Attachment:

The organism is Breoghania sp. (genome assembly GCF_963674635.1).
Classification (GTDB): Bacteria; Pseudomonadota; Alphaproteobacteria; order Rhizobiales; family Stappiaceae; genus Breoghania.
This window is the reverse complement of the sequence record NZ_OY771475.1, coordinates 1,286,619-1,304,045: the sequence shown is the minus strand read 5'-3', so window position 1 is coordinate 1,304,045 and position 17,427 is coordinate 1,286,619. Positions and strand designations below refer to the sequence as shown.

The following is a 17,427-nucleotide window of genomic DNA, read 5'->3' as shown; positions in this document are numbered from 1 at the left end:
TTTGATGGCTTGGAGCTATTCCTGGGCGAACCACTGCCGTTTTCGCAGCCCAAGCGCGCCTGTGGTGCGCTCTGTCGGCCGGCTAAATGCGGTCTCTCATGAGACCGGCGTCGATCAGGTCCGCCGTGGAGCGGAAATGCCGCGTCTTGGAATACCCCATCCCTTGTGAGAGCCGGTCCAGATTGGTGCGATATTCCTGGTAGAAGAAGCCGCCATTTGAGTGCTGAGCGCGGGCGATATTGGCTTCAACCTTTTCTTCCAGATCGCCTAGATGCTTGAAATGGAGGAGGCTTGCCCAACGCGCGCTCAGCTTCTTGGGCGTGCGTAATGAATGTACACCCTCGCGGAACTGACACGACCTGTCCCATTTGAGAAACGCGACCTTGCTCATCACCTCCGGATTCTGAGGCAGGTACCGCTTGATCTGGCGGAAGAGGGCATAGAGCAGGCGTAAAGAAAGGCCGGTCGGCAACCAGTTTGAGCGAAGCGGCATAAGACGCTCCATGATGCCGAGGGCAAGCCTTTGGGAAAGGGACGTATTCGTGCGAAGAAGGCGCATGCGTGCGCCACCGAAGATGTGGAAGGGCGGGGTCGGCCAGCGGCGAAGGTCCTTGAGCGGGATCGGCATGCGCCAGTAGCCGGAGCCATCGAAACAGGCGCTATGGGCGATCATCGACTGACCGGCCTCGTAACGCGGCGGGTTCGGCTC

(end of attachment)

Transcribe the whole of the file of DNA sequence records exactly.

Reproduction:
The organism is Breoghania sp. (genome assembly GCF_963674635.1).
Classification (GTDB): Bacteria; Pseudomonadota; Alphaproteobacteria; order Rhizobiales; family Stappiaceae; genus Breoghania.
This window is the reverse complement of the sequence record NZ_OY771475.1, coordinates 1,286,619-1,304,045: the sequence shown is the minus strand read 5'-3', so window position 1 is coordinate 1,304,045 and position 17,427 is coordinate 1,286,619. Positions and strand designations below refer to the sequence as shown.

The following is a 17,427-nucleotide window of genomic DNA, read 5'->3' as shown; positions in this document are numbered from 1 at the left end:
TTTGATGGCTTGGAGCTATTCCTGGGCGAACCACTGCCGTTTTCGCAGCCCAAGCGCGCCTGTGGTGCGCTCTGTCGGCCGGCTAAATGCGGTCTCTCATGAGACCGGCGTCGATCAGGTCCGCCGTGGAGCGGAAATGCCGCGTCTTGGAATACCCCATCCCTTGTGAGAGCCGGTCCAGATTGGTGCGATATTCCTGGTAGAAGAAGCCGCCATTTGAGTGCTGAGCGCGGGCGATATTGGCTTCAACCTTTTCTTCCAGATCGCCTAGATGCTTGAAATGGAGGAGGCTTGCCCAACGCGCGCTCAGCTTCTTGGGCGTGCGTAATGAATGTACACCCTCGCGGAACTGACACGACCTGTCCCATTTGAGAAACGCGACCTTGCTCATCACCTCCGGATTCTGAGGCAGGTACCGCTTGATCTGGCGGAAGAGGGCATAGAGCAGGCGTAAAGAAAGGCCGGTCGGCAACCAGTTTGAGCGAAGCGGCATAAGACGCTCCATGATGCCGAGGGCAAGCCTTTGGGAAAGGGACGTATTCGTGCGAAGAAGGCGCATGCGTGCGCCACCGAAGATGTGGAAGGGCGGGGTCGGCCAGCGGCGAAGGTCCTTGAGCGGGATCGGCATGCGCCAGTAGCCGGAGCCATCGAAACAGGCGCTATGGGCGATCATCGACTGACCGGCCTCGTAACGCGGCGGGTTCGGCTC